Visteon Corp. and purchasing chief Jonathan Maples did the right thing by backing off the pay-to-play plan that was intended to cut costs and winnow Visteon's supply base.
The continent's second-largest automotive supplier has been seeking a collaborative approach to cost cutting with its own suppliers. So it was puzzling that Maples would allow such a heavy-handed approach to reach the bid proposal stage. He was a colleague of Tom Stallkamp during Chrysler Corp.'s collaborative, highly regarded Supplier Cost Reduction Effort (SCORE) program.
If Visteon wanted to know what suppliers would think of a pay-to-play approach, the company had only to invite some in for a conversation.
Instead, Visteon mailed letters to plastic injection molders seeking proposals, with a near mandate for a first-year giveback of nearly 10 percent of the value of the contract. A storm of protest ensued.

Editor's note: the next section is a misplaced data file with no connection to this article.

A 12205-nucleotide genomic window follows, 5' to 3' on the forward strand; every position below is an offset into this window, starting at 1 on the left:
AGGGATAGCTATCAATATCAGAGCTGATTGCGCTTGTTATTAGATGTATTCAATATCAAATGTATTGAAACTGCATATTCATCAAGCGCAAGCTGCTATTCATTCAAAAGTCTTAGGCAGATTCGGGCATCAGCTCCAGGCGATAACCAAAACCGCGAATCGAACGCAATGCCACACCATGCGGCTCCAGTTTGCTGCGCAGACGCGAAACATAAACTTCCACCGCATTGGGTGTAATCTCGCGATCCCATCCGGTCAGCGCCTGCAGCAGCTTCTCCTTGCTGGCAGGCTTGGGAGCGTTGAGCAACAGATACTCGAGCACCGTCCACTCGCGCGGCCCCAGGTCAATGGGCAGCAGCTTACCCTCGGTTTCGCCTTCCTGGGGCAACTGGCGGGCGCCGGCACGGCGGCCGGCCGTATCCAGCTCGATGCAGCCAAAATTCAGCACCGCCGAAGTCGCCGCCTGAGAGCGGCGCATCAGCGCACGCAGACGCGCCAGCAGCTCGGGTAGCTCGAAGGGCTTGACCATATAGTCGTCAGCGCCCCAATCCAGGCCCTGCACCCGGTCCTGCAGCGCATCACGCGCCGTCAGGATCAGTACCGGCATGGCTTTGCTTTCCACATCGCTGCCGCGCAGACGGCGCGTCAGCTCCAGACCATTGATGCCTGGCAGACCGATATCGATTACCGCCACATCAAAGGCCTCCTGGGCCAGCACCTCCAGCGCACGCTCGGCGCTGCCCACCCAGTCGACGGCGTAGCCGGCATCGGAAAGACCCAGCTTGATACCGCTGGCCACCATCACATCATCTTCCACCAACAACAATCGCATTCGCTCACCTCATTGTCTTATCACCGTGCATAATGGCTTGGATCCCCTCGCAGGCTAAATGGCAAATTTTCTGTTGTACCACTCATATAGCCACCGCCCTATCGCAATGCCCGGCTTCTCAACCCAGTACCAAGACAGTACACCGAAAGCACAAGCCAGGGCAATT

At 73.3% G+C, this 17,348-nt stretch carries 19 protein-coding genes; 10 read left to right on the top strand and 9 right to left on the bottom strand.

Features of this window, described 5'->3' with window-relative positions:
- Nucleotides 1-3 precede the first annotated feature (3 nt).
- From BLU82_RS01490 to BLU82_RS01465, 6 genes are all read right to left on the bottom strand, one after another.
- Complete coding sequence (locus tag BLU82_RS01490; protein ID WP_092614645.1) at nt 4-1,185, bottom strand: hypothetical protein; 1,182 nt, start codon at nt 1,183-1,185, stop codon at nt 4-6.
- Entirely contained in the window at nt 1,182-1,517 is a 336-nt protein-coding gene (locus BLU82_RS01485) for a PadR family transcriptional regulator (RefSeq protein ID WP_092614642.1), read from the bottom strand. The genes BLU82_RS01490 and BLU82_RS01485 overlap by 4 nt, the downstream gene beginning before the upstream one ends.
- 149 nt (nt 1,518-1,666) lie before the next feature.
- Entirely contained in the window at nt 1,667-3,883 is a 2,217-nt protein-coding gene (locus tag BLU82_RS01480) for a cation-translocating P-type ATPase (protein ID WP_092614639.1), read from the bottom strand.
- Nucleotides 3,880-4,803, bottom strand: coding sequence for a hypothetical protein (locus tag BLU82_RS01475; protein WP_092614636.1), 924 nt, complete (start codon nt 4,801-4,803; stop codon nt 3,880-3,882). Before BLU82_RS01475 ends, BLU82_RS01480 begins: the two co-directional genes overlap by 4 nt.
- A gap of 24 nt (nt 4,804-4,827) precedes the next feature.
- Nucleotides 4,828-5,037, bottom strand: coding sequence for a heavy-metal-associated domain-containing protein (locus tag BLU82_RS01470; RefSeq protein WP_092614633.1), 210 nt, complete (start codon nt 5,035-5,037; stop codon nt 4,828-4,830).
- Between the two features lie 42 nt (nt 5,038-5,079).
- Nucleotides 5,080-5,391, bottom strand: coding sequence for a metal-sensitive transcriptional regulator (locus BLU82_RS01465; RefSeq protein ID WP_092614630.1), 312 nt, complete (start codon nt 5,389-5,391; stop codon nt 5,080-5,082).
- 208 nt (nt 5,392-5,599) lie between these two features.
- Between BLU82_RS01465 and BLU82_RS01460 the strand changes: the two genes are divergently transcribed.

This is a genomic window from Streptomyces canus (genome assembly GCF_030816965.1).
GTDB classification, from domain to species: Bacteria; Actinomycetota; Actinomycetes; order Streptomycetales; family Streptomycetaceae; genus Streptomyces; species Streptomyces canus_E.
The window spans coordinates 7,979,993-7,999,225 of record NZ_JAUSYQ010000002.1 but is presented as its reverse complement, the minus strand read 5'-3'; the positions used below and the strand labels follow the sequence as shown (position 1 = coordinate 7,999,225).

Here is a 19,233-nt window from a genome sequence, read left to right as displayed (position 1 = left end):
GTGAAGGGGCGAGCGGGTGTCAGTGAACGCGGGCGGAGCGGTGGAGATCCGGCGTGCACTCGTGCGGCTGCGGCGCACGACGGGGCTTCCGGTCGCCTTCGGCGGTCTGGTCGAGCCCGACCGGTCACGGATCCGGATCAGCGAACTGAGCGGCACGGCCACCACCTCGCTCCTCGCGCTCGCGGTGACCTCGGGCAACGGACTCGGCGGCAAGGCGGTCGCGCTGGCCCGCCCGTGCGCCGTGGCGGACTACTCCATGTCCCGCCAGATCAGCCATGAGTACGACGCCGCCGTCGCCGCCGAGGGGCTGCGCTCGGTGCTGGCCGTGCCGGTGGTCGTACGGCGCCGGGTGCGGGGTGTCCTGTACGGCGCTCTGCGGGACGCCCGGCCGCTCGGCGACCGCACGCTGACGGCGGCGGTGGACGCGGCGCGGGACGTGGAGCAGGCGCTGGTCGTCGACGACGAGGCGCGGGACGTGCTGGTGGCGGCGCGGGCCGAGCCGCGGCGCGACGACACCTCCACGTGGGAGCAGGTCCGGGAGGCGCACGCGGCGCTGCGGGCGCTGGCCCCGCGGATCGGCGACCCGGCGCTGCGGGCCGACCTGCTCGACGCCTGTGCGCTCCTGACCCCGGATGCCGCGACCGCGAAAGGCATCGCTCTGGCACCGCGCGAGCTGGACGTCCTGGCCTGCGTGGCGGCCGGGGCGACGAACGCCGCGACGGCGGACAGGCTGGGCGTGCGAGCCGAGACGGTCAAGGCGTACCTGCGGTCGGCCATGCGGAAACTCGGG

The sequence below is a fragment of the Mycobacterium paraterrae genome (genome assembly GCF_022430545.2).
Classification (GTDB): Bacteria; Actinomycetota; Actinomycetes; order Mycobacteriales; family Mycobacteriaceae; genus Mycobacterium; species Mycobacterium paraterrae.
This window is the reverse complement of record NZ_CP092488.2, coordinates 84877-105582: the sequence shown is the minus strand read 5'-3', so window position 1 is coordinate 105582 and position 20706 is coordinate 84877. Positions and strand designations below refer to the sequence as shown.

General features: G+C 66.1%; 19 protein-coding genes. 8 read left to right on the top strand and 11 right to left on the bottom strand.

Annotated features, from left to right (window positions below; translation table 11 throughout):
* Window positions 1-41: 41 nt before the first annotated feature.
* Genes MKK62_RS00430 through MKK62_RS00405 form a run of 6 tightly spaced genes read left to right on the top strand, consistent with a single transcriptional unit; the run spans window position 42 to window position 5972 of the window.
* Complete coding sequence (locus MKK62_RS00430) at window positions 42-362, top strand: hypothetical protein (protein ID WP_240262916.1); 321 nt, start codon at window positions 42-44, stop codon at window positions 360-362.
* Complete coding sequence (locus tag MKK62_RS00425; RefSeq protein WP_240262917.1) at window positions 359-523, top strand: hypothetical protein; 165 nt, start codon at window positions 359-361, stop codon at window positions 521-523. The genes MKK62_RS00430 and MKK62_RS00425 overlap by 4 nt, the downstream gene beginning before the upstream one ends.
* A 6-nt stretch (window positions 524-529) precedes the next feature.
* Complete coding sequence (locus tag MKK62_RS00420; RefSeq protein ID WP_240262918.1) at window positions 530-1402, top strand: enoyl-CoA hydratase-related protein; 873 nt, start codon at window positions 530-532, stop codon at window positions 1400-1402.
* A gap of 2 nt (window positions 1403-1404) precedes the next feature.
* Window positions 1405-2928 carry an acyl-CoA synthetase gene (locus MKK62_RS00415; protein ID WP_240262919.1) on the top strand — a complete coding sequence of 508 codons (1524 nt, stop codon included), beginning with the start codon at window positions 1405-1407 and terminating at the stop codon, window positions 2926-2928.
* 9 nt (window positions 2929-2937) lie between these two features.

Tier 1 suppliers are under intense pressure to cut costs because automakers are under intense pressure to cut costs. There are many strategies to accomplish this goal, none of them painless.
Delphi Corp., Visteon's chief competitor, has taken a page from the Japanese automakers' handbook and put lean manufacturing guru Dave Nelson in charge of purchasing. He plans to cut costs by spreading the lean gospel throughout Delphi's supply chain. The broader goal: Help Delphi thrive, not just survive.
Visteon must consider its choices carefully. But the fact that it has listened to its critics, admitted a mistake, and moved in another direction is, indeed, a step ahead.